BeTipul, the first Israeli TV series purchased by American television, and its American adaptation, In Treatment, provide an intriguing case of bidirectional (peripheral-global) cultural transfer. Focusing on the psychotherapy content of the show, this article examines the effect of foreignness versus compatibility it generated in the two different reception spaces. In America, the adaptation strategies and critics’ response to the remake reveal a smooth naturalization in the target setting, whereas in the (source) Israeli setting critics’ commentaries and anonymous online comments to the original series reveal that it was conceived from the outset as an American-like production made in Israel – evaluated either positively, as matching international standards, or negatively, as a cultural pretense. The antagonism between Israeli viewers of this show illustrates the powerful ‘foreignness effect’ associated with psychotherapy images in the local culture, inciting a social contest between elitist and mass audience.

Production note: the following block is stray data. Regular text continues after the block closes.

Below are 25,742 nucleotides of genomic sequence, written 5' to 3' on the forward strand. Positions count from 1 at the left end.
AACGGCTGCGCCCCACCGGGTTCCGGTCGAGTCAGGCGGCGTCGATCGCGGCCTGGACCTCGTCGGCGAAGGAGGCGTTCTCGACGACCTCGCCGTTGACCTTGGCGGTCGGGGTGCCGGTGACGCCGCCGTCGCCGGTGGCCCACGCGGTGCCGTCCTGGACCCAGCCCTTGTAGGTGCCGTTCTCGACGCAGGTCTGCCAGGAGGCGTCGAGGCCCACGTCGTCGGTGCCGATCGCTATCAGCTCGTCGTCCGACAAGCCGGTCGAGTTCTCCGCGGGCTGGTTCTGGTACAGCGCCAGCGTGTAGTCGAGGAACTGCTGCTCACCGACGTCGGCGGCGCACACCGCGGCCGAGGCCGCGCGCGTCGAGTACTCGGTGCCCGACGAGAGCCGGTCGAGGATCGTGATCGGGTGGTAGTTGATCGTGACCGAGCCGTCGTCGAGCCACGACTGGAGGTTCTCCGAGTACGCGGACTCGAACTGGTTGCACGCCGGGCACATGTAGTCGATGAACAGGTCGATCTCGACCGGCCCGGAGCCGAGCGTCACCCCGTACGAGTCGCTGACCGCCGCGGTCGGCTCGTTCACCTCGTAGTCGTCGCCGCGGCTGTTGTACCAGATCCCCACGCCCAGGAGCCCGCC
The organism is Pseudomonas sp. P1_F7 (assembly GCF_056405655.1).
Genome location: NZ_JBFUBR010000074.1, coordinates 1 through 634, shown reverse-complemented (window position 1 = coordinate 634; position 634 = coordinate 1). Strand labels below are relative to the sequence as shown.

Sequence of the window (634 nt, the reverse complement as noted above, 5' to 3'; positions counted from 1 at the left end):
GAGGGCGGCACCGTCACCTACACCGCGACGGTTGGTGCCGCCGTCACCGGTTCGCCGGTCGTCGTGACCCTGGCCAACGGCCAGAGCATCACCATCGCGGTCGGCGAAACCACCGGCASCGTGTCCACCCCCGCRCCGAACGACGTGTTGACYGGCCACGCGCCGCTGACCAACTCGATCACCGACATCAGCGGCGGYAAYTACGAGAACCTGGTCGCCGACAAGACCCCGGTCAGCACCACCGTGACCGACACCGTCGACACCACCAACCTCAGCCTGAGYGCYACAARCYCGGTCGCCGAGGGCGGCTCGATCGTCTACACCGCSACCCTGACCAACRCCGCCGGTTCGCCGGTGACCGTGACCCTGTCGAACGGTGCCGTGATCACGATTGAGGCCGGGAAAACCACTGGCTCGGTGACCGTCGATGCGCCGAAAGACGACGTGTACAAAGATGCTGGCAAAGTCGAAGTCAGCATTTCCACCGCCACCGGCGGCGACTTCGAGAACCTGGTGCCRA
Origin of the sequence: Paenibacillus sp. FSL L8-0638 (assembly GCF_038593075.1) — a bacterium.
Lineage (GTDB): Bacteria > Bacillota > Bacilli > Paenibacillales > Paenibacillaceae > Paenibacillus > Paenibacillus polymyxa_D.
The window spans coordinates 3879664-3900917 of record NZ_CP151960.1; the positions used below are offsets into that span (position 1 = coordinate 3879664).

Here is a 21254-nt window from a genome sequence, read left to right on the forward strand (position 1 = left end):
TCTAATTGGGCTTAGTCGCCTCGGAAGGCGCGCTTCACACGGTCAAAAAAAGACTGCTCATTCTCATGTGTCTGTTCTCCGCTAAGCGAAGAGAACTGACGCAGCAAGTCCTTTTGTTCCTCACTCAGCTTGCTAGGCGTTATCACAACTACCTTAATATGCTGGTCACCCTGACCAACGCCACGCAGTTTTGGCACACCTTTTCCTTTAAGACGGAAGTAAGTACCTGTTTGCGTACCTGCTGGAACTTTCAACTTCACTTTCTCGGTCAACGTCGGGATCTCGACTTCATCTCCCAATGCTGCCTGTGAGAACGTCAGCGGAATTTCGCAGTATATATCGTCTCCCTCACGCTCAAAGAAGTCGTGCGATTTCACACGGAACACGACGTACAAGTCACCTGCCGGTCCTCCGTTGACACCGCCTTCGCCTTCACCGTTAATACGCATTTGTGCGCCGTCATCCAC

- Israeli TV
- Israeli–American cultural interference
- bidirectional intercultural transfer
- elite and mass audience
- foreignization versus domestication
- psychotherapy in Israeli culture
- reception discourses